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Case Study

Bat Survey in Billingshurst

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PRA with precautionary working method statement for low habitat value site

Arbtech were called out to carry out a Preliminary Roost Assessment (PRA) in the Billingshurst area after the Chichester District Council planning department requested the bat survey last minute. The application was for a rear two-storey extension. The applicants were not expecting this and already had their contractors booked in to start the work in the coming weeks.

On visiting the site, it was confirmed that the loft void was unsuitable for bats, and no evidence of bats was found internally or externally. However, a PRA does not just look for evidence of bats, the surveyor also needs to assign a habitat value to the building based on the suitability of the features on the building for roosting bats, and the quality of the surrounding habitat. This is because it is difficult if not impossible to find evidence of some of our most common bat species, as droppings are located within inaccessible crevices around the outside of buildings, such as gaps under roof tiles or on wall tops.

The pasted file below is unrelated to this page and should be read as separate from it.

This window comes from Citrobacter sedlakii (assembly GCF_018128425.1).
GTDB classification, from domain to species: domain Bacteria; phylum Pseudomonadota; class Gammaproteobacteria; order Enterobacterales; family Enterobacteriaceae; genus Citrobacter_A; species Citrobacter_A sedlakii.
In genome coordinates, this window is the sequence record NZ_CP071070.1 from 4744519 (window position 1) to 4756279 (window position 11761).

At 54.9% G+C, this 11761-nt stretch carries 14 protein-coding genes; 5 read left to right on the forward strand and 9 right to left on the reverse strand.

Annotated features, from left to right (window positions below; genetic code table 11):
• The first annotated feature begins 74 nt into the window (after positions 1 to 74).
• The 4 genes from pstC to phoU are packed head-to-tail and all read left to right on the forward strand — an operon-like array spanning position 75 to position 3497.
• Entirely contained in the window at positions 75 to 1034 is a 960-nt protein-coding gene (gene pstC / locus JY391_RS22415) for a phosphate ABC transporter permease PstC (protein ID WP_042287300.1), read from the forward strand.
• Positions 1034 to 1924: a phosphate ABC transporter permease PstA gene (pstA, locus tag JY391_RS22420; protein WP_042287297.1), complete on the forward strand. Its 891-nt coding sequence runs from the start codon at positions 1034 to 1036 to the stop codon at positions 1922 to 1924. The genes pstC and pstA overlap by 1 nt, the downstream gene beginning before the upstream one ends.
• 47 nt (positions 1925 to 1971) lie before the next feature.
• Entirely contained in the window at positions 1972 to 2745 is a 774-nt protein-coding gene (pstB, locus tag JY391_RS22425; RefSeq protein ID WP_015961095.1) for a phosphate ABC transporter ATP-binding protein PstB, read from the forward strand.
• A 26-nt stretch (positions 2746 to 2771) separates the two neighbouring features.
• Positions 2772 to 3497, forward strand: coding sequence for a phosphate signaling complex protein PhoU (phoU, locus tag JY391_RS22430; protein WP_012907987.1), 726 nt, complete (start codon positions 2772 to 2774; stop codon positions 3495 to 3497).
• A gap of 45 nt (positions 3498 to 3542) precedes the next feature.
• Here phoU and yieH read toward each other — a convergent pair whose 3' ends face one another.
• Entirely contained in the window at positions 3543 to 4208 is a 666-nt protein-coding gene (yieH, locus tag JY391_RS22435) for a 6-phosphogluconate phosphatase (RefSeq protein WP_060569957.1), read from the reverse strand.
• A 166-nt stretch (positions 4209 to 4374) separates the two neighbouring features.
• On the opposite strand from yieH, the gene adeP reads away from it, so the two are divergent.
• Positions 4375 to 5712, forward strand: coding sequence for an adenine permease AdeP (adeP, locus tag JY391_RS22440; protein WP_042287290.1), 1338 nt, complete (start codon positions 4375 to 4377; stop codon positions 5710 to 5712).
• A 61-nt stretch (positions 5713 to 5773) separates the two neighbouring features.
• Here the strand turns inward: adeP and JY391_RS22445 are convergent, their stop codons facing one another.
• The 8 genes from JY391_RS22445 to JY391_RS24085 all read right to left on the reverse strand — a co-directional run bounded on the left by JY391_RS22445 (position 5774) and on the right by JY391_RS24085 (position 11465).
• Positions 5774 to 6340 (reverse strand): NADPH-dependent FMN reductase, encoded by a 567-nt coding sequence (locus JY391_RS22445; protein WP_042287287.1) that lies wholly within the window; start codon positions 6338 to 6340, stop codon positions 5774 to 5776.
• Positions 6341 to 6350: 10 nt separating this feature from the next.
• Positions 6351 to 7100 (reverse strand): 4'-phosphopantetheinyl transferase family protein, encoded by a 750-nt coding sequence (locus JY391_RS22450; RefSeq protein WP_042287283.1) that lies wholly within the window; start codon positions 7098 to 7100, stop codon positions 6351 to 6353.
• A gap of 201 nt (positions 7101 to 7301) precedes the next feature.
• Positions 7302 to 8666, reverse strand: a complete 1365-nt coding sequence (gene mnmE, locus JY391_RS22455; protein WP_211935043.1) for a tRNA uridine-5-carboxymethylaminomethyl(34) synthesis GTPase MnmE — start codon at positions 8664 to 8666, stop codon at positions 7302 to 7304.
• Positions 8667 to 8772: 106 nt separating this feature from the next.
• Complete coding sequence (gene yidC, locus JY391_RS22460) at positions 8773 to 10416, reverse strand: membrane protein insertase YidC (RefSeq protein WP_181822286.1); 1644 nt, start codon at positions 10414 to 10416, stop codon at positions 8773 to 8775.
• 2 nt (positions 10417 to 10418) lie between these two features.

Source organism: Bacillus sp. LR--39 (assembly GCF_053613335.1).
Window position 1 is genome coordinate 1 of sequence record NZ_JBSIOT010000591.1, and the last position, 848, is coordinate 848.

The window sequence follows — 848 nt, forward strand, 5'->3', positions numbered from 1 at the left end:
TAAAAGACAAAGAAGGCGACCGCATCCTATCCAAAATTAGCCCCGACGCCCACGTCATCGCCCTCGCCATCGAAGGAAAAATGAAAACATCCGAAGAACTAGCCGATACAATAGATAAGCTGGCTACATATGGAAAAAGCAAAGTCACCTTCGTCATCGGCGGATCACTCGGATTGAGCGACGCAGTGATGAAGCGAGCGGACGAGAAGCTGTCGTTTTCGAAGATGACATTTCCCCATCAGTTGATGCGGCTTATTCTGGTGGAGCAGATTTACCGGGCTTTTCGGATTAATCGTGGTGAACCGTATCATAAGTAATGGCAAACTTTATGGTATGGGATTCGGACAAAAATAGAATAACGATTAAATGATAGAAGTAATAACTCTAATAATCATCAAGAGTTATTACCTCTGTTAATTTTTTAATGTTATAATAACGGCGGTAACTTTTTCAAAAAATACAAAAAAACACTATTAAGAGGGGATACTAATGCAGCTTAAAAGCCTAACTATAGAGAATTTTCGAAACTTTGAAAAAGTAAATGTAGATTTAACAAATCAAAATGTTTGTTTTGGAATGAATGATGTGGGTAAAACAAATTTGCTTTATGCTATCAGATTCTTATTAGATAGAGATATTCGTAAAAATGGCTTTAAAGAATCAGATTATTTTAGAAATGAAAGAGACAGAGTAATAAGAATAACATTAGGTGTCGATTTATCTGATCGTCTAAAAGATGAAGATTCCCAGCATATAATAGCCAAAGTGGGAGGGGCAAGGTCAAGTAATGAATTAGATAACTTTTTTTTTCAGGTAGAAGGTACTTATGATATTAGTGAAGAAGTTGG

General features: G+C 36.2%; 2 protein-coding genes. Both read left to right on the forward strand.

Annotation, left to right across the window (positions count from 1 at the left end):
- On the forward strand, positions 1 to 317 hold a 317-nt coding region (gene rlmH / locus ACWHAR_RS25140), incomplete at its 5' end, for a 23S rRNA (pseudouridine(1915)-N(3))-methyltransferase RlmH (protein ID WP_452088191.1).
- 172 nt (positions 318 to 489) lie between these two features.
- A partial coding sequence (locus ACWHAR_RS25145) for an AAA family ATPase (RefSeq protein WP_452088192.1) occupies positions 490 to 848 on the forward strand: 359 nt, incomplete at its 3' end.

The building in question has two raised roof tiles at the rear of the property where the extension was going to be built into the roof. Raised roof tiles provide suitable habitat for crevice-dwelling bats, therefore further survey or investigation was required. On further investigation through conversation with the owner and observing the roof from a distance, it became clear that one of the roof tiles was occupied by a pair of nesting house sparrows, and the other had been damaged during the replacement of the drainpipe less than a year ago.

Survey Outcome

The assessment was made that the building has a low-negligible habitat value and that ‘there is a likely absence of bat roosts under the roof tiles where the extension will be added due to the presence of nesting birds on the right, and the fact that the raised roof tiles next to the pipe have only been there for around a year.

This means that any bats in the local area may not have had the time to find this yet. As a result, in this case, it is not considered proportionate to recommend further dusk and dawn survey work, and a deviation from best practice is justifiable.’ A precautionary working method statement was recommended whereby the roof tiles would be checked by a licenced ecologist with an endoscope prior to and during removal.

If any evidence of bat use was found, then the work would cease, and a full suite of dusk emergence and dawn re-entry surveys would be required followed by a European protected species mitigation licence.

This approach was found to be acceptable by Chichester District Council Planning Department and planning consent was granted less than a week later. Our client in Billingshurst has been advised that no roof work can be undertaken until the house sparrow nest is no longer in use.

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